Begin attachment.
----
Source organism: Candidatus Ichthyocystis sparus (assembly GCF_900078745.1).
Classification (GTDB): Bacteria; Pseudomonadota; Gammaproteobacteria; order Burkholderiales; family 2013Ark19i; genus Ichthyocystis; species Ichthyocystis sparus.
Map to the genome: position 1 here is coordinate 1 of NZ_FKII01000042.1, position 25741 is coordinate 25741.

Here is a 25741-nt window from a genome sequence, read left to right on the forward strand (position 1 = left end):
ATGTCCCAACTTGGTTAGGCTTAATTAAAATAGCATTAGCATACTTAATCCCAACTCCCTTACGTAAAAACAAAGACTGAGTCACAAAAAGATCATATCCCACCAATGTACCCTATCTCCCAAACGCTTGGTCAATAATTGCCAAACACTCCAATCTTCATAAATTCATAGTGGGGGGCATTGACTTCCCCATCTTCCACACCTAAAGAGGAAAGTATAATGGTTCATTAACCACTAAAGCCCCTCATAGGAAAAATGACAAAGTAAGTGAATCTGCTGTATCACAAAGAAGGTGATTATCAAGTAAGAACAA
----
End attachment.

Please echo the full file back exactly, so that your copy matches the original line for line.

Source organism: Candidatus Ichthyocystis sparus (assembly GCF_900078745.1).
Classification (GTDB): Bacteria; Pseudomonadota; Gammaproteobacteria; order Burkholderiales; family 2013Ark19i; genus Ichthyocystis; species Ichthyocystis sparus.
Map to the genome: position 1 here is coordinate 1 of NZ_FKII01000042.1, position 25741 is coordinate 25741.

Here is a 25741-nt window from a genome sequence, read left to right on the forward strand (position 1 = left end):
ATGTCCCAACTTGGTTAGGCTTAATTAAAATAGCATTAGCATACTTAATCCCAACTCCCTTACGTAAAAACAAAGACTGAGTCACAAAAAGATCATATCCCACCAATGTACCCTATCTCCCAAACGCTTGGTCAATAATTGCCAAACACTCCAATCTTCATAAATTCATAGTGGGGGGCATTGACTTCCCCATCTTCCACACCTAAAGAGGAAAGTATAATGGTTCATTAACCACTAAAGCCCCTCATAGGAAAAATGACAAAGTAAGTGAATCTGCTGTATCACAAAGAAGGTGATTATCAAGTAAGAACAA